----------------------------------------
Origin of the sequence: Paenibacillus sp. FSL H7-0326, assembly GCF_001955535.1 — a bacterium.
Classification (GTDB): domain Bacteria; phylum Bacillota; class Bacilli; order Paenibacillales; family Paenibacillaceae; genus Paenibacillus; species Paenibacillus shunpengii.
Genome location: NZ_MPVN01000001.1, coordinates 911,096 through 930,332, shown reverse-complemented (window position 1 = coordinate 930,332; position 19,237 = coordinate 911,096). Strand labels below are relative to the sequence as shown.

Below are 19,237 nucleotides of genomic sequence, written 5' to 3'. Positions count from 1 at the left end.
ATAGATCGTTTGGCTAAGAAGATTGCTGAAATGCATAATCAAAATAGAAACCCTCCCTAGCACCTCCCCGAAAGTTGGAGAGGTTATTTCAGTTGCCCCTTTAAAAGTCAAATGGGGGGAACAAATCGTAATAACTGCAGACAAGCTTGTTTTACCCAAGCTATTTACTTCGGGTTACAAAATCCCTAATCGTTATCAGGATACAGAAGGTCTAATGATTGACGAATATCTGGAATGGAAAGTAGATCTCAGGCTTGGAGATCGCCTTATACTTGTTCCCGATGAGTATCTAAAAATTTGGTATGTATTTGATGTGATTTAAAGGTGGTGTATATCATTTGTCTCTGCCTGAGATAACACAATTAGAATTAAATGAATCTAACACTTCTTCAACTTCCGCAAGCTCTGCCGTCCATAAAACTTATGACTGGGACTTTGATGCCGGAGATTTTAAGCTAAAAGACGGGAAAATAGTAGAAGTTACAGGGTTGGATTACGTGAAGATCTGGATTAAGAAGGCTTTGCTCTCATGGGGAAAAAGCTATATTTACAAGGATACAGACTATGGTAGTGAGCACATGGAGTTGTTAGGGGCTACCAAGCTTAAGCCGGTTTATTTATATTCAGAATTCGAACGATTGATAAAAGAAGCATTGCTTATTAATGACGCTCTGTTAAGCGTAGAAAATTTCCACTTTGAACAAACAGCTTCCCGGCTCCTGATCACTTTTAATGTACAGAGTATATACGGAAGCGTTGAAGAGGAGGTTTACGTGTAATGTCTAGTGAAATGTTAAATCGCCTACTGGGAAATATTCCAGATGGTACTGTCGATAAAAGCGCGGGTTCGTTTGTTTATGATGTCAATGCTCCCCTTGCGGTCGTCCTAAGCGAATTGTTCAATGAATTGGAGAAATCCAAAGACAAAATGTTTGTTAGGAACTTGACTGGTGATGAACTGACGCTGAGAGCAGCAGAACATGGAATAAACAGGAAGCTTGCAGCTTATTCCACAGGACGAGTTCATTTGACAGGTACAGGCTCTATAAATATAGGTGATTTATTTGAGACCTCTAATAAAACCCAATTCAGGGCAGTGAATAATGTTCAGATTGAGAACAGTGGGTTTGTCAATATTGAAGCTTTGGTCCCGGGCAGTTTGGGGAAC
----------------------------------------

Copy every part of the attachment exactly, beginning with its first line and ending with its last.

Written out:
Origin of the sequence: Paenibacillus sp. FSL H7-0326, assembly GCF_001955535.1 — a bacterium.
Classification (GTDB): domain Bacteria; phylum Bacillota; class Bacilli; order Paenibacillales; family Paenibacillaceae; genus Paenibacillus; species Paenibacillus shunpengii.
Genome location: NZ_MPVN01000001.1, coordinates 911,096 through 930,332, shown reverse-complemented (window position 1 = coordinate 930,332; position 19,237 = coordinate 911,096). Strand labels below are relative to the sequence as shown.

Below are 19,237 nucleotides of genomic sequence, written 5' to 3'. Positions count from 1 at the left end.
ATAGATCGTTTGGCTAAGAAGATTGCTGAAATGCATAATCAAAATAGAAACCCTCCCTAGCACCTCCCCGAAAGTTGGAGAGGTTATTTCAGTTGCCCCTTTAAAAGTCAAATGGGGGGAACAAATCGTAATAACTGCAGACAAGCTTGTTTTACCCAAGCTATTTACTTCGGGTTACAAAATCCCTAATCGTTATCAGGATACAGAAGGTCTAATGATTGACGAATATCTGGAATGGAAAGTAGATCTCAGGCTTGGAGATCGCCTTATACTTGTTCCCGATGAGTATCTAAAAATTTGGTATGTATTTGATGTGATTTAAAGGTGGTGTATATCATTTGTCTCTGCCTGAGATAACACAATTAGAATTAAATGAATCTAACACTTCTTCAACTTCCGCAAGCTCTGCCGTCCATAAAACTTATGACTGGGACTTTGATGCCGGAGATTTTAAGCTAAAAGACGGGAAAATAGTAGAAGTTACAGGGTTGGATTACGTGAAGATCTGGATTAAGAAGGCTTTGCTCTCATGGGGAAAAAGCTATATTTACAAGGATACAGACTATGGTAGTGAGCACATGGAGTTGTTAGGGGCTACCAAGCTTAAGCCGGTTTATTTATATTCAGAATTCGAACGATTGATAAAAGAAGCATTGCTTATTAATGACGCTCTGTTAAGCGTAGAAAATTTCCACTTTGAACAAACAGCTTCCCGGCTCCTGATCACTTTTAATGTACAGAGTATATACGGAAGCGTTGAAGAGGAGGTTTACGTGTAATGTCTAGTGAAATGTTAAATCGCCTACTGGGAAATATTCCAGATGGTACTGTCGATAAAAGCGCGGGTTCGTTTGTTTATGATGTCAATGCTCCCCTTGCGGTCGTCCTAAGCGAATTGTTCAATGAATTGGAGAAATCCAAAGACAAAATGTTTGTTAGGAACTTGACTGGTGATGAACTGACGCTGAGAGCAGCAGAACATGGAATAAACAGGAAGCTTGCAGCTTATTCCACAGGACGAGTTCATTTGACAGGTACAGGCTCTATAAATATAGGTGATTTATTTGAGACCTCTAATAAAACCCAATTCAGGGCAGTGAATAATGTTCAGATTGAGAACAGTGGGTTTGTCAATATTGAAGCTTTGGTCCCGGGCAGTTTGGGGAAC